Shyam Benegal – Director, writer, faculty at FTII before he became the Chairman twice. 12 National Awards, Padma Shri, Padma Vibhushan and the Dadasaheb Phalke Lifetime Achievement Award recipient. His films have been nominated at Cannes, Berlin and Moscow in competition sections. But more importantly he was a huge influence and constituent of the parallel cinema movement in India which changed the shape of cinema forever.
Girish Karnad – Actor, director, writer, playwright, recipient of 9 National Awards, Padma Shri, Padma Vibhushan, Sahitya Akademi and Janpeeth Award (highest literary honour of India). He marked the blooming and maturing of Kannada literature in the sixties.
U.R.Ananthamurthy – Novelist, playwright, poet and literary critic, Padma Bhushan, Sahitya Akademi, Jnanpeeth awardee. Finalist of the Man Booker prize. He had no association with cinema and we protested his appointment too despite holding his body of work and the power of his intellect in high regard.
Saeed Mirza – Director, writer, novelist, producer, FTII alumnus, 3 National Awards winner and a very important film-maker whose films gave impetus and shape to the parallel cinema movement of the 70’s.
And now some GK about FTII in the last decade, actually just last two years is enough. I wouldn’t have taken the pain but I read you mention somewhere that Rajkumar Hirani was the last film-maker of reckoning FTII produced. Not so long ago, in 2009, ‘Vihir‘, a terrific Marathi film was chosen at Berlin in the competition section and it was made by an FTII alumnus. Last year, in 2014,‘Killa’, a Marathi film has won the Crystal Bear at Berlin. And you know, the director was a cinematography student here, by the way. He also shot ‘Masaan’ which won two awards at Cannes this year. Yes, two. And to talk mainstream, he has also shot the soon-to-release Ajay Devgan starrer ‘Drishyam’, and this guy is hardly in his early thirties. Another film in competition this year at Cannes was ‘Chauthi Kooth’, made by another FTII alumnus. For God’s sake our diploma films have been selected in competition at Berlin this year, ‘Kamakshi’ being a case in point. Oh by the way, ‘Chitrashala’, another short film selected at Berlin this year is made by Amit Dutta, an FTII alumnus again, and an avant-garde and important film-maker of our times.
(If you can, please note how your reference points are so mainstream that you are not even aware of the wonderful and important work FTII alumni have been doing and which have even made recent headlines.)
I can go on, Sir. But I think I have explained myself in so much detail that you must have got the point. And in case you didn’t, it proves once again why you just aren’t right for this post. Apologies but we can do little about that except protest until you step down.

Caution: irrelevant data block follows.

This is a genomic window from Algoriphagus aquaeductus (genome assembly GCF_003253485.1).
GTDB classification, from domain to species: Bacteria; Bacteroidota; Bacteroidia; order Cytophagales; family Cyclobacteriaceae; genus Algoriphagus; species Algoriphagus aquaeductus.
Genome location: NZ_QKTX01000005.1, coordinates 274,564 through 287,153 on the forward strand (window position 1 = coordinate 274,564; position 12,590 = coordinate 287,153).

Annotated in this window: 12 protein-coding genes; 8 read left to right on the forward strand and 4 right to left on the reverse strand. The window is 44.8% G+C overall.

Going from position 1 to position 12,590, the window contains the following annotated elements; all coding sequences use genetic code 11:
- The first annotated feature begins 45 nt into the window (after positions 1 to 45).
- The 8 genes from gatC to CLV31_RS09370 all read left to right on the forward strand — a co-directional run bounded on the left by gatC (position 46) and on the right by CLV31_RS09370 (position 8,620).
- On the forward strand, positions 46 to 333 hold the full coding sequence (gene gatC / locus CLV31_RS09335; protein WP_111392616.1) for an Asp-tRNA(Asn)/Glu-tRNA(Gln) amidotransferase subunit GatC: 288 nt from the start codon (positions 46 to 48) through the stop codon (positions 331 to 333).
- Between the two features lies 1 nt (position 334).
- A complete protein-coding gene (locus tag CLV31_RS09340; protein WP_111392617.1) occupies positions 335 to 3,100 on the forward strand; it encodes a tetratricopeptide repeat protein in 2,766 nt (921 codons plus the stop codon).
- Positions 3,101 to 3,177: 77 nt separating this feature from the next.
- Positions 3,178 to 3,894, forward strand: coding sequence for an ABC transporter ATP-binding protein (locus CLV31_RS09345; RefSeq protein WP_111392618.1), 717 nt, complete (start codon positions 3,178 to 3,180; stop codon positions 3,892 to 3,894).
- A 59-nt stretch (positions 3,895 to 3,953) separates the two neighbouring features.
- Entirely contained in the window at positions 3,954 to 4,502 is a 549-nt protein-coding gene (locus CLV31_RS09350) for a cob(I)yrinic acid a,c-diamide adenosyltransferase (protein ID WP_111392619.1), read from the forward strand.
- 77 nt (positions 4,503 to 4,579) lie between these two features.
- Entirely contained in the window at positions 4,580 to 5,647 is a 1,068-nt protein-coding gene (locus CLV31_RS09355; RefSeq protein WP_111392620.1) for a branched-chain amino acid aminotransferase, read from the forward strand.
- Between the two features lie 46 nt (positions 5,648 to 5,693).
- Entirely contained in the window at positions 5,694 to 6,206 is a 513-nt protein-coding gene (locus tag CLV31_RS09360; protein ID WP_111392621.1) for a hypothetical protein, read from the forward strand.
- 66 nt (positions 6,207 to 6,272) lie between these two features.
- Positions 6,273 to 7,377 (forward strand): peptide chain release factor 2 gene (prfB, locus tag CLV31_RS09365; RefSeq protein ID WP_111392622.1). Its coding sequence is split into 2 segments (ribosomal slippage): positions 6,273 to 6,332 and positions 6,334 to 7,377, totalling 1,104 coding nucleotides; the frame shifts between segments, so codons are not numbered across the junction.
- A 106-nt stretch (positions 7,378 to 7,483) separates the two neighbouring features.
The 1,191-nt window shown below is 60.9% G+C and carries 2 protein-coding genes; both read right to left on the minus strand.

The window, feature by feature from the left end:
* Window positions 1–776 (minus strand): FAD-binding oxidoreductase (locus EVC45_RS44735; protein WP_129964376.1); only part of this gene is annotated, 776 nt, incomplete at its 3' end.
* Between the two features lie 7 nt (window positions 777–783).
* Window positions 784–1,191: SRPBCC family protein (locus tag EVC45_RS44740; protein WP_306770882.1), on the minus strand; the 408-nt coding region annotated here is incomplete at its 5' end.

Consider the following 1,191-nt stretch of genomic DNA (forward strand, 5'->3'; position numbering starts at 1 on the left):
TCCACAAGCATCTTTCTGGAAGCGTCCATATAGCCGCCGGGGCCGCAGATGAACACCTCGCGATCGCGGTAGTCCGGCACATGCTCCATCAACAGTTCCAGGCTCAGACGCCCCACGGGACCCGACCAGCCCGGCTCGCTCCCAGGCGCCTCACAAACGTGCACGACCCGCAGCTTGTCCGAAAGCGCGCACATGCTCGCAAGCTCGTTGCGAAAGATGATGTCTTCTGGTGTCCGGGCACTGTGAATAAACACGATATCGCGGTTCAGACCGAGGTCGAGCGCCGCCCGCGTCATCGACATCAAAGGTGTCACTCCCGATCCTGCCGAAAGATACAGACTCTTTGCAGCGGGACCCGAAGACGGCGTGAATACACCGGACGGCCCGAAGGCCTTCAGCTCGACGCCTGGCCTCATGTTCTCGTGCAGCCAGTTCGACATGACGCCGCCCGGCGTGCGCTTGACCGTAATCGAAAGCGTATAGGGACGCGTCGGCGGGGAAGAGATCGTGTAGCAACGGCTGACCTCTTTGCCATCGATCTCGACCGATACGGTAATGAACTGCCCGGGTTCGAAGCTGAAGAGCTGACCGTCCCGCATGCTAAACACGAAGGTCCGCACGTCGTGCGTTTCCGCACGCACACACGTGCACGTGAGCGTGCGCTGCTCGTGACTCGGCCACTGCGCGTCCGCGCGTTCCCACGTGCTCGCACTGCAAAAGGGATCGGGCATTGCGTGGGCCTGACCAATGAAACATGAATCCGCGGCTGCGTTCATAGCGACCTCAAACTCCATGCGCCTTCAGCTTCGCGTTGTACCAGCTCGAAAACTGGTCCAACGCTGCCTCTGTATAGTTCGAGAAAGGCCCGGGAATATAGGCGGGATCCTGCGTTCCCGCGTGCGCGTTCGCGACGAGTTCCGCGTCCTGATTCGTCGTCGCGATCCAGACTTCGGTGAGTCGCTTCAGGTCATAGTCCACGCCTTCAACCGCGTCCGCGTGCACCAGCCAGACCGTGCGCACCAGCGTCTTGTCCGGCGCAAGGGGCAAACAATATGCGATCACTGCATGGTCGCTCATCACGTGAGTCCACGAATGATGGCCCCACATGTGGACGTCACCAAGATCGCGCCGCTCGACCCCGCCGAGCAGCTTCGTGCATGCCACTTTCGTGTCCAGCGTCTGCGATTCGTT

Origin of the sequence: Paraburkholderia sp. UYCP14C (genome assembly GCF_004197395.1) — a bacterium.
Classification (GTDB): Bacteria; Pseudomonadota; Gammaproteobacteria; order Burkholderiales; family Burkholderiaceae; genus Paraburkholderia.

An FTII student
Billionaire jeweller Nirav Modi, whose properties are being searched after Punjab National Bank reported a massive fraud of Rs 11,000 crore, is a good reason why banking reforms
“Gender based discrimination is worldwide and not alone in India. Offences against women are much more severe in cases of international trafficking, forced prostitution and pornography, women including migrant and refugee women face double barriers on virtue of their gender,"said Dr Rashmi M Oza
A group of 104 women beneficiaries of the Pradhan Mantri Ujjwala Yojana participated and shared their experiences at LPG Panchayat organised at the Rashtrapati Bhawan on February 13. The women delegation, falling under the BPL category, came across 27 states to narrate their success stories
BEML Ltd, a defence PSU, has delivered the first intermediate metro coach (car) unit to Bengaluru Metro Rail Corporation Limited (BMRCL). The intermediate car would be integrated with the existing three-car train sets to double the present passenger carrying capacity of the Bengaluru’
BHEL has got Rs 560 crore order for the supply and installation of flue gas desulphurisation (FGD) system from NTPC for 2x490 MW National Capital Power Station (NCPS). The Indian power sector has seen an uptick in the ordering of emission control equipment due to the revised and more stringe
Instituting Universal Basic Income (UBI) requires public support spanning demographic lines, executive backing, and strong macroeconomic fundamentals. Weaken any leg of this tripod, and the redistributive preferences of any government may shift in favour of traditional welfare support and focusing on econo